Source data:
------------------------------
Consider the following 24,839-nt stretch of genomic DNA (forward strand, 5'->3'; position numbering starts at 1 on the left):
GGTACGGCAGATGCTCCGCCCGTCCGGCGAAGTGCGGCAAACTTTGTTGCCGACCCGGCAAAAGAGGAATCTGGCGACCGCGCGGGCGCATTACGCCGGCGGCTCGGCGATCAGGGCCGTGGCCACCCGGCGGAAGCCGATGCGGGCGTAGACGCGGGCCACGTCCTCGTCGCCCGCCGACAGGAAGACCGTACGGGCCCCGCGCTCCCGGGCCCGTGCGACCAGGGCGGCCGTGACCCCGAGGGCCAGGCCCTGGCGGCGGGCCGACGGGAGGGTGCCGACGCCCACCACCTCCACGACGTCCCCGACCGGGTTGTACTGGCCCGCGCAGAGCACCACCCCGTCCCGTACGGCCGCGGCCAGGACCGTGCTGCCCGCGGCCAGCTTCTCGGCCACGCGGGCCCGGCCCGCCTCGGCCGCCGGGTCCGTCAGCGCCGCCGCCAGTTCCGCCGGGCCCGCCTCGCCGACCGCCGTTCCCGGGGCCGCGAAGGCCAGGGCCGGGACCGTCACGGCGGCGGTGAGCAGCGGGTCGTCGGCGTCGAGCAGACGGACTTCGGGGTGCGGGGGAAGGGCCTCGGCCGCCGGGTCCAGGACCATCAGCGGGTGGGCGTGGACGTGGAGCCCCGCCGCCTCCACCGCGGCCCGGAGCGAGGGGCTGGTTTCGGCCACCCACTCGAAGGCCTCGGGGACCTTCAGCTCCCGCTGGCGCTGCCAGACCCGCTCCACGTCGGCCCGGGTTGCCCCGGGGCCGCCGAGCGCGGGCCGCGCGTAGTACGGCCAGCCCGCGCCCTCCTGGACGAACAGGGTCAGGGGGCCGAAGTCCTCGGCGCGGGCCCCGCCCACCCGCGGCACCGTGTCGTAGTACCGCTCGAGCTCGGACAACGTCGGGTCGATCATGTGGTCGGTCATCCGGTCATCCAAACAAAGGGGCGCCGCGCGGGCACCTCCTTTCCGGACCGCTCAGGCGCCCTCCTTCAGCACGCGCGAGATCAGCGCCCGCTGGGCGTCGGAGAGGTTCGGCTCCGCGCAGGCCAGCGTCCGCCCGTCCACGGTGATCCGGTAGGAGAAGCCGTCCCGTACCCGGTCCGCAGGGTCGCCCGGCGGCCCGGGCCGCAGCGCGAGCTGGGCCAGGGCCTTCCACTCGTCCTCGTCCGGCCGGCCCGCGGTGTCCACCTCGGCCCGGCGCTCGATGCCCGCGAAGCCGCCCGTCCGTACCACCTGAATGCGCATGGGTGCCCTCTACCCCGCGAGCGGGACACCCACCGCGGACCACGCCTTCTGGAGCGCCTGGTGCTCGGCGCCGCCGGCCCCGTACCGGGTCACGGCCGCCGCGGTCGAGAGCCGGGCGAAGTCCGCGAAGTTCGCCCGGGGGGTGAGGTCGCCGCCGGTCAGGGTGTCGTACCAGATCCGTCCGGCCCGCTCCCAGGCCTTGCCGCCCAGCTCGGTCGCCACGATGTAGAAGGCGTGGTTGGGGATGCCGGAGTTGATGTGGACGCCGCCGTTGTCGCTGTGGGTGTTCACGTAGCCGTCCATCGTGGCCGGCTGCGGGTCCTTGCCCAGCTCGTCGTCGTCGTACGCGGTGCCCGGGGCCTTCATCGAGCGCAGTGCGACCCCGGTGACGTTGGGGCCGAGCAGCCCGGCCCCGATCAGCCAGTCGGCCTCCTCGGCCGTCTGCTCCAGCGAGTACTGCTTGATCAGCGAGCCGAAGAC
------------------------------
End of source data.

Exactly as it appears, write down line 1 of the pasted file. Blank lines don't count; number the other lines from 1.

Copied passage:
Consider the following 24,839-nt stretch of genomic DNA (forward strand, 5'->3'; position numbering starts at 1 on the left):